The Federal Telecommunications Institute (IFT) reported in a statement that it endorsed the concentration of Warner Media, owned by AT&T, and Discovery to create a new streaming content giant. The merger of both companies includes business and operations, and tangible and intangible assets -Mexican subsidiaries of Warner Media-, as well as the direct distribution to the consumer of HBO Max in Mexico.
The decision to unify the assets of both companies was presented on September 24 of last year, 2021. Then Discovery and AT&T informed the IFT that on April 8 of this year they closed the acquisition of Warner Media internationally, but had excluded the acquisition of the Mexican Subsidiaries of Warner Media and HBO Max DTC (Mexican Business) until obtaining the approval of the Mexican regulator.
Both companies are still fine-tuning the details of the integration of their catalogs, prices and the name that the new platform could have.
What will happen to HBO Max?
A few weeks ago both companies reported that due to the unification of assets, the HBO Max streaming platform will undergo changes, ranging from adjustments to the portfolio, eliminating movie releases 45 days after the exhibition in theaters, to the name of the application.
HBO Max has already removed movies from its catalog and will soon remove the Harry Potter saga in the United States, as part of its global restructuring after the merger of Warner Media and Discovery.
All these modifications will take effect in Latin America next summer of 2023, which will imply that streaming could also change its price.
The merger generates a ‘disagreement’ between the IFT and Cofece
The merger of production companies is a trend due to the boom in the streaming market that demands more programming and new productions. However, the resolution of the merger between Discoery and Warner Media was stopped because the IFT and the Economic Competition Commission (Cofece) entered into a controversy over who was responsible for the resolution.
Until last year, Cofece was listed as the regulator that would resolve the case. However, the IFT claimed before specialized Courts the remission of the issue, since it considers that the streaming market is within its competence.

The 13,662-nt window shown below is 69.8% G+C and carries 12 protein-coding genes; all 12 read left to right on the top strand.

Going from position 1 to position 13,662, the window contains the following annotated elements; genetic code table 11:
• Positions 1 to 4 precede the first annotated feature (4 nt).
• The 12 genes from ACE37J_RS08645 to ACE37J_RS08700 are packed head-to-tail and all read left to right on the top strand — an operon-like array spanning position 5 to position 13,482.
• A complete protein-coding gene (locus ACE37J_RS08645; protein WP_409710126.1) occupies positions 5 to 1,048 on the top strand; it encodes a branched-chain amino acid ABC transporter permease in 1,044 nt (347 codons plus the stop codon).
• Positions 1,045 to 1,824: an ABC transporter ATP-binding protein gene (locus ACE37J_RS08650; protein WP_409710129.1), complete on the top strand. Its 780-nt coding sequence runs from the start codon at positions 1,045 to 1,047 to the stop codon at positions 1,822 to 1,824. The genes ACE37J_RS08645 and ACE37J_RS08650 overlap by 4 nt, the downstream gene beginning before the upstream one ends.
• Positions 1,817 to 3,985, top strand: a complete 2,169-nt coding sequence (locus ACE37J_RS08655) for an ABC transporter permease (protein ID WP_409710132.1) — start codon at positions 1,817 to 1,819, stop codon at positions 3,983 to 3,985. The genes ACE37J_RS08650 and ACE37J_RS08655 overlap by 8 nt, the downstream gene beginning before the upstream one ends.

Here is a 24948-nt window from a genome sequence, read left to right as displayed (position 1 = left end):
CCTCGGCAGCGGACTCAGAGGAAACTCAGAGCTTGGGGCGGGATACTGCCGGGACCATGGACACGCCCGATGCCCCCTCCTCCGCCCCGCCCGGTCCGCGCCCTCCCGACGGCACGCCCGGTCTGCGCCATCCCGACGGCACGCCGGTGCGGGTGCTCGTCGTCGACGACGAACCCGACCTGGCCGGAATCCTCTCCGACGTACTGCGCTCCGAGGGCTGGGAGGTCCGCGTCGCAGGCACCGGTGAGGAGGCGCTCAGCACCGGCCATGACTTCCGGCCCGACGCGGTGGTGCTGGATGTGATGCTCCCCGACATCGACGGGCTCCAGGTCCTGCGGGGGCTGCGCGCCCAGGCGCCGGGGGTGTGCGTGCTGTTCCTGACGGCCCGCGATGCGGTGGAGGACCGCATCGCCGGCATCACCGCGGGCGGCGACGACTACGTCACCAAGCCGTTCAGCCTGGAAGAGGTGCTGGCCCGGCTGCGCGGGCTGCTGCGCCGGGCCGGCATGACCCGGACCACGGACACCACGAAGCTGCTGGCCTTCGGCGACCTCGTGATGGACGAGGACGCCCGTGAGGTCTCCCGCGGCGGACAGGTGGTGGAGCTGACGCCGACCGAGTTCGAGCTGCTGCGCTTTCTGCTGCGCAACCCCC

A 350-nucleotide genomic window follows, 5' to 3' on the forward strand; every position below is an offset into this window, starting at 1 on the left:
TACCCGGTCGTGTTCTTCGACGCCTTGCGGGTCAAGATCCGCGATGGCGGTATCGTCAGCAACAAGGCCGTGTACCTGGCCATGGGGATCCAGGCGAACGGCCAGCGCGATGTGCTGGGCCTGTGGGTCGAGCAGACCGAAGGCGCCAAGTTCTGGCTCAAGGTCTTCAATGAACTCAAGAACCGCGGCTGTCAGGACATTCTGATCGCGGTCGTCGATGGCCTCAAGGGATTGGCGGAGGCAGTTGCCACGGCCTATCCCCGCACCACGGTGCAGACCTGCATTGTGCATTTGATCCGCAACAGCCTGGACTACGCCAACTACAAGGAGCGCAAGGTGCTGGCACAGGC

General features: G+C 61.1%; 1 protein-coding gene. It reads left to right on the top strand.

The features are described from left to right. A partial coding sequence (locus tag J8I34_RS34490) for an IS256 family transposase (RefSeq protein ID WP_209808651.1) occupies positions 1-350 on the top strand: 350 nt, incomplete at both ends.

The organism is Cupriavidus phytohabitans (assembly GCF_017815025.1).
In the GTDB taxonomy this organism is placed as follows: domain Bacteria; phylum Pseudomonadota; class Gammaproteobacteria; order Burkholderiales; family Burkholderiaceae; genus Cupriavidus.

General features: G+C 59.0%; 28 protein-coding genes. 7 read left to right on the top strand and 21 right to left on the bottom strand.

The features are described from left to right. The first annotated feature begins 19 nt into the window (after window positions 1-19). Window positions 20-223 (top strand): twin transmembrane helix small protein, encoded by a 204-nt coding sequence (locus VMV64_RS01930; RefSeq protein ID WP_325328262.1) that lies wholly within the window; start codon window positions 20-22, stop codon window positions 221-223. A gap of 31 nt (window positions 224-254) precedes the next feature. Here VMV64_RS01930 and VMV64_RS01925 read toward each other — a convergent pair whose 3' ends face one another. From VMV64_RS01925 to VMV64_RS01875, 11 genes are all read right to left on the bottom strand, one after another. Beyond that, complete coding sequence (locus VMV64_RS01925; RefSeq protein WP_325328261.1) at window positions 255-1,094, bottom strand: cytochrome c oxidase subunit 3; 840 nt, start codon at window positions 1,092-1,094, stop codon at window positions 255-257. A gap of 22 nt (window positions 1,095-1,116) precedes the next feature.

Given the rush to have a resolution, the Plenary of the IFT considered it appropriate to analyze and issue a resolution on the “Mexican Operation” of both companies, arguing that it was a notified operation that had not been carried out and on which it is possible to identify its effects separately from those of the “International Operation”.
A concentration of children’s content?
The telecommunications regulatory body explained that for the resolution it identified that Warner Media participates by being in the market for the provision and licensing of audiovisual content for pay TV in the children’s programming category, through the channels of Cartoon Network and Cartoonito (previously owned by Warner Media), as well as Discovery Kids (formerly owned by Discovery), this could represent a risk to competition.
The IFT said that both companies voluntarily submitted a proposal to “remedy any risk to competition”, and that it considers attending to and negotiating all requests for access to Warner Media’s restricted channels made by any operator of the TV service. of pay.
They also agreed not to tie or bundle the restricted children’s channels owned by Warner Media, with the restricted channel of Discovery Kids, as well as not to transfer audiovisual content from the restricted children’s channels owned by Warner Media to the Discovery Kids channel, nor vice versa.